NYCT metro sensors: early warning for chemical and biological threats

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Written by

United States Department of Homeland Security

The current test bench consists of eight secure cabinets in an NYCT subway station. Biodetection sensors are not yet installed, but the cabinets currently house environmental sensors, power and communication equipment, as well as a nearby command center that will support the operation of the sensors.

Public transport is the backbone of a city. It moves people safely and quickly from place to place for work, school, events, meetings, and errands. It connects businesses and families with each other. Ensuring the security of these systems without hampering or slowing the flow of traffic is essential. So how do you monitor transit spaces for potential biological or chemical hazards without slowing down anyone?

The Department of Homeland Security (DHS) works tirelessly with its public transportation partners to help make transit systems safer while maintaining their efficiency. DHS’s Science and Technology (S&T) Branch has developed and perfected various sensor technologies for transit as part of the Urban Security Initiative, a portfolio of collaborative projects with New York City, to help protect high density urban areas from threats. One of those collaborations, called Underground Transport Restoration, involved a simulated airborne health risk that was dispersed and measured in the MTA New York City Transit subway system in May 2016. This work, ongoing since 2010, uses science, technology and simulation modeling to help make public transportation safer, even during the pandemic.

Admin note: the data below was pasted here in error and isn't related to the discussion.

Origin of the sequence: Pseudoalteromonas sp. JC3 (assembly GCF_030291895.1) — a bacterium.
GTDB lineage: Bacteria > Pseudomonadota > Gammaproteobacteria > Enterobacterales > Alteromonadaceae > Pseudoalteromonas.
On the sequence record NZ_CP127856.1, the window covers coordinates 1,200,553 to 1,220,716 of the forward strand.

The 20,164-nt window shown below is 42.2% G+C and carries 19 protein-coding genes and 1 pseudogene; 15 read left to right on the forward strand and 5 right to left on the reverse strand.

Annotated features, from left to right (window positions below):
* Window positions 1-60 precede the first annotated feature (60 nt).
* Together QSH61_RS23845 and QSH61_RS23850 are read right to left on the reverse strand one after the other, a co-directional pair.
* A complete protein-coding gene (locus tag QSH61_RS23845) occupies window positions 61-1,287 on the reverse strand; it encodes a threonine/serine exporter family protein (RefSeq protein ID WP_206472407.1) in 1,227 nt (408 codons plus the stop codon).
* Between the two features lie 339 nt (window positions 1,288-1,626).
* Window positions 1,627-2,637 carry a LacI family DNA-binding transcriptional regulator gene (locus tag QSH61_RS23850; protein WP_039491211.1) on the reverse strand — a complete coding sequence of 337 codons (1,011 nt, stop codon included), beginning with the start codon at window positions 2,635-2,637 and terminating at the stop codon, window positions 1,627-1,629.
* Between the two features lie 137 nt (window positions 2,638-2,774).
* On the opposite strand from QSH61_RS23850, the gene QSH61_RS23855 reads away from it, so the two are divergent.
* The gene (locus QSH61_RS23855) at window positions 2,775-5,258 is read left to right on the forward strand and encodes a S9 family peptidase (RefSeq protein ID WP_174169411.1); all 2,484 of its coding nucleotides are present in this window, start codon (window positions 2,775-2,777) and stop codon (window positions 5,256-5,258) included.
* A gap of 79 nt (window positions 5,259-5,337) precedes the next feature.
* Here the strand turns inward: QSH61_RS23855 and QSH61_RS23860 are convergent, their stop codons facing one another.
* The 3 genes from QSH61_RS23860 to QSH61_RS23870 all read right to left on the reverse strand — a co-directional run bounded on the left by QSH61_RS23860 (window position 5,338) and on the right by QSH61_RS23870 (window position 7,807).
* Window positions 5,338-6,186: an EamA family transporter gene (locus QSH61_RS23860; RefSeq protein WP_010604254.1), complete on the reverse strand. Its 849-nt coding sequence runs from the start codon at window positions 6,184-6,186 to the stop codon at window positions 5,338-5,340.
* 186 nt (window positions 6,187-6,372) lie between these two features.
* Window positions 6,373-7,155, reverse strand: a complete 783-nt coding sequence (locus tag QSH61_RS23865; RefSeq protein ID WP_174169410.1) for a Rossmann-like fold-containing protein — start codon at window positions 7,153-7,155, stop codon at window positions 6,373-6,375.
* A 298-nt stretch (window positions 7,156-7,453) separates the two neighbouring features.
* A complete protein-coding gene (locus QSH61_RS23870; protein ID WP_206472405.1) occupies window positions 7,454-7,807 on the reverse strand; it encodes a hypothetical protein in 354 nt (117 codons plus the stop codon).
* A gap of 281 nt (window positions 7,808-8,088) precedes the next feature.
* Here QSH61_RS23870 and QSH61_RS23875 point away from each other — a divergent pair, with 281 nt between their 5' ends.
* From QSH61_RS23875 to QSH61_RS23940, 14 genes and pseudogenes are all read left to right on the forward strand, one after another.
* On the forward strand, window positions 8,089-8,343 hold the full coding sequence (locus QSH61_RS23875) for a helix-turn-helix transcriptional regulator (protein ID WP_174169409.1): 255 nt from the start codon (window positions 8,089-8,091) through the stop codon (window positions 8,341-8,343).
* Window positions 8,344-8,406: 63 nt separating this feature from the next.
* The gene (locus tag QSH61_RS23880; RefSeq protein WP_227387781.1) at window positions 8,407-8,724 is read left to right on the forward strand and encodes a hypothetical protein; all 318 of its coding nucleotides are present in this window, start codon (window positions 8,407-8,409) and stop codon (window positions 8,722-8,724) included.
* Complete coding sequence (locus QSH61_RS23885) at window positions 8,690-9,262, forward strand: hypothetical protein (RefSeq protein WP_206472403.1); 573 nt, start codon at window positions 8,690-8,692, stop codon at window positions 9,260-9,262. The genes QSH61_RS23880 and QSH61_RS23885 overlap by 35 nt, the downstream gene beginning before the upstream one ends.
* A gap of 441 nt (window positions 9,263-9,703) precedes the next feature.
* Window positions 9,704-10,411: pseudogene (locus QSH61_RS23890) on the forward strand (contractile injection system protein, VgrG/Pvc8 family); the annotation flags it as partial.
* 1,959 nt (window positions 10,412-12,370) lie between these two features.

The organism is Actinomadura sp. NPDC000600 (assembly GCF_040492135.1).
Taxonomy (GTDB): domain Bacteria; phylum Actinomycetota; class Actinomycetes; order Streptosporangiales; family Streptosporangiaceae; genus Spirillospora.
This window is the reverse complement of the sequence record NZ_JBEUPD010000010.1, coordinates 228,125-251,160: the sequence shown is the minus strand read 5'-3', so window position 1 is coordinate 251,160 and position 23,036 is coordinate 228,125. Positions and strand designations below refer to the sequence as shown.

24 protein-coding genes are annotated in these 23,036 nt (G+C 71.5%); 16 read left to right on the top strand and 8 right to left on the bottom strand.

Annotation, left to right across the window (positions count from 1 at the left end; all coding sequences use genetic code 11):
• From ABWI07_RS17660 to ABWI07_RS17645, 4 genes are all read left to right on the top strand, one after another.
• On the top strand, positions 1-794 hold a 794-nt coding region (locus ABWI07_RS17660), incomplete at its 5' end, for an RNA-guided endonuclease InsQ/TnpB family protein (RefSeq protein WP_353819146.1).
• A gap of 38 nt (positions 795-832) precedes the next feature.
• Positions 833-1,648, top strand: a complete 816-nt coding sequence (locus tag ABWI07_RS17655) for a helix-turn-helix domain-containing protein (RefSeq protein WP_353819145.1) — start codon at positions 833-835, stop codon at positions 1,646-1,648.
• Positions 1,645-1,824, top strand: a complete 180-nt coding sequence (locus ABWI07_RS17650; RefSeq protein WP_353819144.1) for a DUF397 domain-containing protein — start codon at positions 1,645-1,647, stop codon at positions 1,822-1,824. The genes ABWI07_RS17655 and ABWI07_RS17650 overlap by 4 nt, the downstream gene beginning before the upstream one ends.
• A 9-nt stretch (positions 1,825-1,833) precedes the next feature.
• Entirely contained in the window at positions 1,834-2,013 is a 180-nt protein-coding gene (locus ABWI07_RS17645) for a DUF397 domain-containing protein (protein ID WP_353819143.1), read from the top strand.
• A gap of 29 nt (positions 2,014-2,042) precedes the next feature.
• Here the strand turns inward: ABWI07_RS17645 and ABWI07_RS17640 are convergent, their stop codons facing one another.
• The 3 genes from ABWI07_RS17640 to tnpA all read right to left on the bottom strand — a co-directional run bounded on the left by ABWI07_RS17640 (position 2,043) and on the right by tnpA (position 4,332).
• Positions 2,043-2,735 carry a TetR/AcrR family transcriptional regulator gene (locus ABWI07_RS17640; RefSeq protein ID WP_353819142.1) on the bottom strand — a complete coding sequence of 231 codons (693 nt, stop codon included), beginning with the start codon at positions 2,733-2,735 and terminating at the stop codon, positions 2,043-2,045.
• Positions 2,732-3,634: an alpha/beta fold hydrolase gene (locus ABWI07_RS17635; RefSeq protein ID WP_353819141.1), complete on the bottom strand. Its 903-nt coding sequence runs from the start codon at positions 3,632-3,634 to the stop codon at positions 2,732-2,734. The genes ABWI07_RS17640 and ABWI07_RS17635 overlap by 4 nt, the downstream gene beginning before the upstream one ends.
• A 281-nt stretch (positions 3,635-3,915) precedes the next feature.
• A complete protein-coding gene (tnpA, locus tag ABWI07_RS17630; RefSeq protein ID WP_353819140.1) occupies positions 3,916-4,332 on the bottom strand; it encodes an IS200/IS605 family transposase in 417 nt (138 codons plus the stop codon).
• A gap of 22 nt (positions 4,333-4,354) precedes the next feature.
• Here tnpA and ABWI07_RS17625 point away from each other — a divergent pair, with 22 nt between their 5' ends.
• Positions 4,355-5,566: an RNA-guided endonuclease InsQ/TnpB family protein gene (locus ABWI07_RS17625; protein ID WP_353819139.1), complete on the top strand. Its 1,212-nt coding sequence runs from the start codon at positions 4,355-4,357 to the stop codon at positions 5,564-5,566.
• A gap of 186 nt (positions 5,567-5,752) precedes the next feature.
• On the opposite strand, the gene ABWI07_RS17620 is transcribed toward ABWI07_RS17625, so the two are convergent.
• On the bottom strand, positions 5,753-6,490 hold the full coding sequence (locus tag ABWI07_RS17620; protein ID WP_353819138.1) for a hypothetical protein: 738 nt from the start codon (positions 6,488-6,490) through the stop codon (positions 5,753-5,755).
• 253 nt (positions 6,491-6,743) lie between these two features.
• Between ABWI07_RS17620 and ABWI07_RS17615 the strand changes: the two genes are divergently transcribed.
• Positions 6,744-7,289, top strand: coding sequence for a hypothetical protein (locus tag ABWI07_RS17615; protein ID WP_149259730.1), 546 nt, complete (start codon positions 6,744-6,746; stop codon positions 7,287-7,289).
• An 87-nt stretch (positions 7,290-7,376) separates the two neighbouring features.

Quickly detecting and mitigating biological or chemical threats in the metro is essential to prevent the spread of hazardous materials should the unthinkable happen. However, the technologies currently in use do not work fast enough for a metro environment, and false alarms can cause unnecessarily disruptive and costly shutdowns.

Chemical and biodefense test bed tackles chemical and biological threats

Fast forward to today and S & T’s latest collaborative project — Chemical and Bio-Defense Testbed (CBT) —that tests and evaluates cost-effective technologies to detect chemical and biological threats in a real subway environment, as well as mitigation strategies if threats are detected. This project is a collaboration between S&T, the Lincoln Laboratory at the Massachusetts Institute of Technology (MIT), the MTA New York City Transit (NYCT), the New York Police Department, the New York and New Jersey Port Authority, and the New York City Department. Health and mental hygiene.

“As a North American leader in adopting technologies to improve transportation safety and reliability, MTA values ​​its partnership with DHS to ensure passengers are protected from emerging threats,” said Mark Dowd, innovation director of the MTA. “As a precaution, we embrace S & T’s expertise in evaluating detection protocols that could provide early notification if someone seeks to threaten our customers. ”

A test bed is a real world environment where researchers can see how the technology works. Several test beds already exist in New York, examining new technologies for different hazards. CBT is designed to detect a wide range of threats using chemical and biological sensor technologies. The initial phase of CBT focuses on biological threats (such as Bacillus anthracis, the bacterium responsible for anthrax), because they are more difficult to detect early (during the incubation period) and can multiply for days before being noticed. On the contrary, when a chemical hazard is released, the effects are usually immediately visible.

The current test bench consists of eight secure cabinets in an NYCT subway station. Biodetection sensors are not yet installed, but inside the cabinets are environmental sensors, power and communication equipment, as well as a nearby command center that will take over the operation of the sensors.

Once the new biosensing technology is installed (from government, academia and the private sector), researchers at S&T and MIT Lincoln Laboratory will collect data to assess the performance of the technologies. This data will include false alarm rate, probability of detection, detection time and cost of ownership, as well as environmental data collected from supporting equipment such as temperature, pressure, relative humidity, wind speed and direction. The data can also be used for technological improvements.